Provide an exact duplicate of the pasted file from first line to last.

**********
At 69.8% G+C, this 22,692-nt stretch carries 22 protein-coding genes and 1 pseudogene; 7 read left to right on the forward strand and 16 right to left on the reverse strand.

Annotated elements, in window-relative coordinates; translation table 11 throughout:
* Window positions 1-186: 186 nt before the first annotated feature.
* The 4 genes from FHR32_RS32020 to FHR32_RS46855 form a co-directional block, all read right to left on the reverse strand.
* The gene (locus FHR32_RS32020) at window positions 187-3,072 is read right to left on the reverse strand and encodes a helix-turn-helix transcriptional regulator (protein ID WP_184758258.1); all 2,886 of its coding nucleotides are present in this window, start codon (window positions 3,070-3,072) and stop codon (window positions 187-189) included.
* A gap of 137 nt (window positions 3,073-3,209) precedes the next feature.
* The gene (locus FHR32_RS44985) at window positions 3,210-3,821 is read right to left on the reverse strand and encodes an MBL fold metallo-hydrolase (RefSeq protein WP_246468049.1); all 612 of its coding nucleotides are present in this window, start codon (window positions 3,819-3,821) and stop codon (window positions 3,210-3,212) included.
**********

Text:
At 69.8% G+C, this 22,692-nt stretch carries 22 protein-coding genes and 1 pseudogene; 7 read left to right on the forward strand and 16 right to left on the reverse strand.

Annotated elements, in window-relative coordinates; translation table 11 throughout:
* Window positions 1-186: 186 nt before the first annotated feature.
* The 4 genes from FHR32_RS32020 to FHR32_RS46855 form a co-directional block, all read right to left on the reverse strand.
* The gene (locus FHR32_RS32020) at window positions 187-3,072 is read right to left on the reverse strand and encodes a helix-turn-helix transcriptional regulator (protein ID WP_184758258.1); all 2,886 of its coding nucleotides are present in this window, start codon (window positions 3,070-3,072) and stop codon (window positions 187-189) included.
* A gap of 137 nt (window positions 3,073-3,209) precedes the next feature.
* The gene (locus FHR32_RS44985) at window positions 3,210-3,821 is read right to left on the reverse strand and encodes an MBL fold metallo-hydrolase (RefSeq protein WP_246468049.1); all 612 of its coding nucleotides are present in this window, start codon (window positions 3,819-3,821) and stop codon (window positions 3,210-3,212) included.